‘I didn’t think I’d get picked up for THAT much!’: Overnight millionaire Harry Brook admits his shock after hitting the Indian Premier League jackpot and landing a whopping contract worth £1.325m at auction
- Harry Brook says he isn’t motivated by money after going for £1.325m at auction
- He was named player of the series for England’s T20 and Test series in Pakistan
- The in-form batter is keen to improve his speed as he looks to develop his game
Harry Brook still struggles to relate how it felt to become an overnight millionaire at last month’s Indian Premier League auction.
‘I’ve not got many words, to be honest. I thought I’d get picked up, but I didn’t think I’d get picked up for that much,’ says England’s newest global star of the £1.325million contract he now holds with Sunrisers Hyderabad.
‘One thing I would say is that I’m not motivated loads by money. Obviously, it’s a nice touch, but I just want to play cricket for the best teams and play for England as long as I can. Yes, the IPL was a big dream for me and the money is a big bonus, but it is not the be all and end all. I play because I love batting.’
Harry Brook is still stunned he went for £1.325m during the Indian Premier League’s auction
And as he showed in being named player of the series in both England’s Test and T20 wins in Pakistan, and winning the ICC’s player of the month award for December, he bats rather well.
During a meteoric ascent, Brook has found it difficult not to steal the thunder of others. That was the case on December 23 as along with girlfriend Lucy he joined a family gathering in a cafe in Ilkley for breakfast to celebrate his sister Rosie’s 18th birthday.
‘Obviously, I didn’t want to ruin it for her,’ he says. Naturally, though, he was curious about events taking place in Kochi.
‘I couldn’t find it streaming anywhere, so I messaged my agent and a few mates trying to find a link. Then, Matthew Fisher FaceTimed me, and propped his phone up so I could watch it off his TV. It was very blurry, so I just kept asking, “What’s it up to now?” every couple of minutes.’
Brook won player of the series in both England’s T20 and Test (pictured) series versus Pakistan
So, is he worth the investment? ‘I’ll be able to tell you that after the IPL, won’t I?’ he says. ‘I want to be a match-winner, that’s something I’ve always said, and batting in the middle order, one of the main aspects of my game is trying to chase down scores.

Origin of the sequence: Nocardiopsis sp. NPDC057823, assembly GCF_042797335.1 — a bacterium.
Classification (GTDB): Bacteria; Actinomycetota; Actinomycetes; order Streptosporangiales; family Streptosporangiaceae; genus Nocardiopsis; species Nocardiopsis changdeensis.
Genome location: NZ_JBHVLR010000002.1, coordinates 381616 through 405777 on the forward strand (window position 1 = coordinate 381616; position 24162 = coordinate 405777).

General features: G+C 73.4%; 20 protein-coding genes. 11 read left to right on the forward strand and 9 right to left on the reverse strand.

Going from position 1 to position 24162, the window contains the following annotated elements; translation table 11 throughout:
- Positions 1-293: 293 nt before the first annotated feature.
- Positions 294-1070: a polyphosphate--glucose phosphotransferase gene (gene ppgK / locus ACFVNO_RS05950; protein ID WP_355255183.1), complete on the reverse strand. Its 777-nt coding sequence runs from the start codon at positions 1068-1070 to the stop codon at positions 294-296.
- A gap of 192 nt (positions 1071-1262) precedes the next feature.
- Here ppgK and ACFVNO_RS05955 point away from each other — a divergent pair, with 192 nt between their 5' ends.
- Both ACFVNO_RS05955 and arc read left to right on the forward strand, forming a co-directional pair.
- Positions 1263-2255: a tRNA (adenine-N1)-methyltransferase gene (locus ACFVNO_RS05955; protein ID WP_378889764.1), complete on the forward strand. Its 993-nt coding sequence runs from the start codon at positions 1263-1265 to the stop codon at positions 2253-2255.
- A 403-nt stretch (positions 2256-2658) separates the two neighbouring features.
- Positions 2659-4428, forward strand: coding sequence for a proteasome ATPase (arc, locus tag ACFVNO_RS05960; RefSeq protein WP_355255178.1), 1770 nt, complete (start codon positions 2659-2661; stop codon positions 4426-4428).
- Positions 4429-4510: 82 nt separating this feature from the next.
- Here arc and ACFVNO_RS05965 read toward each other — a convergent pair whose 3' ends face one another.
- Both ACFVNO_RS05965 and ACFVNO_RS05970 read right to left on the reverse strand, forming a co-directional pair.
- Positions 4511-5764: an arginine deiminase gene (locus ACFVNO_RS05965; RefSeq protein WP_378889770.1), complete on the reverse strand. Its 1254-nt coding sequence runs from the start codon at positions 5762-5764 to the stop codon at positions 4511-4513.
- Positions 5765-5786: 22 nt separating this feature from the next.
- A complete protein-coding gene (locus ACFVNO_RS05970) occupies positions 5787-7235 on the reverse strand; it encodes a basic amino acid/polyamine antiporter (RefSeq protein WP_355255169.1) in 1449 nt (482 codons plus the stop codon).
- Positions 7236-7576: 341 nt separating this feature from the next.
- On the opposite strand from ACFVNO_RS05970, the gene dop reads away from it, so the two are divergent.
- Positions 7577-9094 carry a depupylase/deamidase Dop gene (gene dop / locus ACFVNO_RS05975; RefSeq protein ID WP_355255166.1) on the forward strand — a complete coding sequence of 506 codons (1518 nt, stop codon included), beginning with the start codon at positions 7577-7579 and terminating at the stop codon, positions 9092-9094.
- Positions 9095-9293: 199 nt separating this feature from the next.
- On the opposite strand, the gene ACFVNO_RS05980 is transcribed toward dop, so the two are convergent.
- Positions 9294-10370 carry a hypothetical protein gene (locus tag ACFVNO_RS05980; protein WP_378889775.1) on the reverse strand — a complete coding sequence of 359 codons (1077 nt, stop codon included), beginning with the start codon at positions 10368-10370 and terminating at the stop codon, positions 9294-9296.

‘It might have been a different story if I hadn’t done so well in the Tests in Pakistan, but I played spin fairly well out there and there will be a lot of that in the IPL. The World Cup is in India this year too, so there will be plenty of spin to face in the coming months, and different challenges.’
Given his talent, there is little doubt that Brook will be part of England’s plans for the Subcontinent in the autumn, despite the fact he is uncapped in the format, has not played a 50-over game for almost four years and only 15 in his career.
On Monday, sporting a fresh ‘skin fade’ hair cut designed to get him through this trip and next month’s Test series in New Zealand — ‘I knew if I got it done the day before I came out here, I wouldn’t need another one for three or four weeks’ — he began preparations at Mangaung Oval for his one-day international debut on Friday.
The 23-year-old star is keen to improve his speed as he looks to develop his game as a batsman
After netting alongside Ben Duckett for 90 minutes, he emerged outside the gym area of the ground to churn out pull-ups.
If physical state was an issue for him during age-group cricket — his school coach Martin Speight, the former Durham and Sussex player, labelled him ‘one of the worst athletes I’ve ever seen’ — the same cannot be said now.
Interestingly, however, it is not strength but speed that one of world cricket’s most explosive batsmen is fixated on in a bid to improve his game.
‘I’m fairly fit, I’m just not quick,’ the 23-year-old says. ‘I can run long distances but especially for white-ball, I could do with being faster between the wickets. I could probably get five or six runs more an innings.’
England are well stocked for boundary strikers but in Bloemfontein, the largest playing area in South Africa, the twos and threes will be crucial.
Mark Wood, Jimmy Anderson, Ben Stokes and Joe Root (L-R) enjoying the Pakistan Test series
Over recent months, England have adopted a kind of one-size-fits-all approach to their cricket which Brook, with a Test average of 80 and a foot-to-the-floor strike rate of 92, encapsulates perfectly. But can he and they play that way in this year’s Ashes?
‘I don’t think we’re going to change. Why would we? We have lost one Test match out of 10, beaten Pakistan 3-0 on their own patch, something no other team have managed, and that is a phenomenal achievement,’ says Brook, insisting that the style of play under Ben Stokes and Brendon McCullum is infectious.
‘It’s probably the most fun I’ve had playing cricket. You feel invincible,’ he says. ‘In the second Test in Pakistan, I only scored nine in the first innings and hit one straight up in the air. I only did that because I felt like I could do anything.
‘Baz and Stokesy had given me that much confidence going out there, and I had such confidence in the team, that I felt like we were going to win any way, so it didn’t matter what I did.’
Naturally, he scored a hundred batting like a millionaire in the second innings, befitting his new status.
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